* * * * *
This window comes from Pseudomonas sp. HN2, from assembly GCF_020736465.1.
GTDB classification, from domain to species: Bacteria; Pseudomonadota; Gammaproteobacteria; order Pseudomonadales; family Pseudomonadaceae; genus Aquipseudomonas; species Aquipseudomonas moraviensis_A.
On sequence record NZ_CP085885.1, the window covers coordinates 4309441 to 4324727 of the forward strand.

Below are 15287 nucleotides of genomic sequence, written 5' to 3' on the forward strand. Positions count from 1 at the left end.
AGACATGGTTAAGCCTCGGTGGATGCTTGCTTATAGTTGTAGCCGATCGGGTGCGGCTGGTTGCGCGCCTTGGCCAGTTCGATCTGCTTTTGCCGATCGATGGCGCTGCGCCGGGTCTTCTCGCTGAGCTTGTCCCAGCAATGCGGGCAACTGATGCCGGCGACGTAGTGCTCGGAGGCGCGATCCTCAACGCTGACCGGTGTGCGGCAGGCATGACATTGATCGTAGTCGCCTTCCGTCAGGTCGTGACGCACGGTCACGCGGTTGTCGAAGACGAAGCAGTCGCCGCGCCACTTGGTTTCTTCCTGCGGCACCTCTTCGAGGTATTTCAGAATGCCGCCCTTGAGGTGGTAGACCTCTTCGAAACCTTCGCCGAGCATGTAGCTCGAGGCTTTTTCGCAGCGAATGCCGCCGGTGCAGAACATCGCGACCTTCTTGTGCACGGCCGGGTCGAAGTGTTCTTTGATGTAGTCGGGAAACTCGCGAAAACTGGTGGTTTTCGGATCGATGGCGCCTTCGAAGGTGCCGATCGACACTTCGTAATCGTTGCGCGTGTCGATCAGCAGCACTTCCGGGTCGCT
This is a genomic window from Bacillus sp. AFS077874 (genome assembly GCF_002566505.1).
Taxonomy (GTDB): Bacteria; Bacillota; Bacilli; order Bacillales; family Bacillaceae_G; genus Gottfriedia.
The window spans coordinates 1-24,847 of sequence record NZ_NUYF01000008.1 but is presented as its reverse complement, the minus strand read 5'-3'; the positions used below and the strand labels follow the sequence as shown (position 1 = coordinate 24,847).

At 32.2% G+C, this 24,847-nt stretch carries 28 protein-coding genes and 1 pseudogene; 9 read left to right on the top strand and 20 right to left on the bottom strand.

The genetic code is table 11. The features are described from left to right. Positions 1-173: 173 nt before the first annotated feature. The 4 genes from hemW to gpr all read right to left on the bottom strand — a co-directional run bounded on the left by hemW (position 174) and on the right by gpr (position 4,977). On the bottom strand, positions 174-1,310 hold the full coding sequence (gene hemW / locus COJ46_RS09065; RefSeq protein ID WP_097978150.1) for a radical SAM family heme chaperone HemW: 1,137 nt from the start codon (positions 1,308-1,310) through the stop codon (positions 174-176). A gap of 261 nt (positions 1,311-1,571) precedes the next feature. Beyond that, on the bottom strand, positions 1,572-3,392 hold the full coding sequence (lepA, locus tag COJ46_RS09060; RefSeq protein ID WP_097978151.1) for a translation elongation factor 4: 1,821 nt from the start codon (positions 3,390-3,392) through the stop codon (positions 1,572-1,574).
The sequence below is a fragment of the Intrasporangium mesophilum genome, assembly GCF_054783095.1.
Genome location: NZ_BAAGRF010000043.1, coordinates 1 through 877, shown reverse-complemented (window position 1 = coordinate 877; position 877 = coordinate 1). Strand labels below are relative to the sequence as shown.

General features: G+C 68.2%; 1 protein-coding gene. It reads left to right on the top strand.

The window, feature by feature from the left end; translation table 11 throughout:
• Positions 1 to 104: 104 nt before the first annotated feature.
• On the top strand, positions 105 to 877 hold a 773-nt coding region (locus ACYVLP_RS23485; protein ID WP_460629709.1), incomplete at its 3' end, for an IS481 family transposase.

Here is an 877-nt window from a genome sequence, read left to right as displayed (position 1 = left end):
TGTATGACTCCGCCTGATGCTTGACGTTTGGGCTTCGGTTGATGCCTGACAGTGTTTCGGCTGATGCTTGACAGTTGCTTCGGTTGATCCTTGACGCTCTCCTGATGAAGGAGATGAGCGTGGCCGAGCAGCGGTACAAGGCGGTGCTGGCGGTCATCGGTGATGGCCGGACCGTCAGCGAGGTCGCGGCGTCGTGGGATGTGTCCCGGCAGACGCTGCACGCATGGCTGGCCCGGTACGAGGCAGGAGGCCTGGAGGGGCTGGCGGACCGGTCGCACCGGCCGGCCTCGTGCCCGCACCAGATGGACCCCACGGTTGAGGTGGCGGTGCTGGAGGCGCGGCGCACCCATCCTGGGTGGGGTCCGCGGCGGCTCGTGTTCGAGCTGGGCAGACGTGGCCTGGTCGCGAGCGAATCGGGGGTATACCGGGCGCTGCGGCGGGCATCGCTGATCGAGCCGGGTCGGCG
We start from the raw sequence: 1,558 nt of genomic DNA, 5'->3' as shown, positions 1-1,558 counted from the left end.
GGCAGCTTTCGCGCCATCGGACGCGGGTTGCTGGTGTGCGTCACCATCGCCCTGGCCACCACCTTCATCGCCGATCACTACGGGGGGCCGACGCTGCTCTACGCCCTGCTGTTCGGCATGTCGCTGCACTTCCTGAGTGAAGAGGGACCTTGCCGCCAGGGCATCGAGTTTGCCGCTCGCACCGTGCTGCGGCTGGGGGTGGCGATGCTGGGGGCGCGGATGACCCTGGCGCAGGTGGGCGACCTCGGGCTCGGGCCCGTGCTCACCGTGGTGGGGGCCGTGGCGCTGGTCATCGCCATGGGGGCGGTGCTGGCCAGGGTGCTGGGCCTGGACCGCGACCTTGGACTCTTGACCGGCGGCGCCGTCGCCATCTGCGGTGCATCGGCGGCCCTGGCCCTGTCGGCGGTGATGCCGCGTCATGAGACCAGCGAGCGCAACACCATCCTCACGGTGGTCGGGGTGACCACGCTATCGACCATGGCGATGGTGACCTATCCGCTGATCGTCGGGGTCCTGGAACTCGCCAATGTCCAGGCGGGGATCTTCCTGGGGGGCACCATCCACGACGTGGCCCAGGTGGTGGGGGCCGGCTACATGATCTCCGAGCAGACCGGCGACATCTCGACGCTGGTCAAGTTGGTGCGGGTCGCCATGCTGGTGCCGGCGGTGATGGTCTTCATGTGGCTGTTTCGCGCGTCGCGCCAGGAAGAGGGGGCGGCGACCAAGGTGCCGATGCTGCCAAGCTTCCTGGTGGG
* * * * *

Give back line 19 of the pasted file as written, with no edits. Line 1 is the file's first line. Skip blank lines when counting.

We start from the raw sequence: 1,558 nt of genomic DNA, 5'->3' as shown, positions 1-1,558 counted from the left end.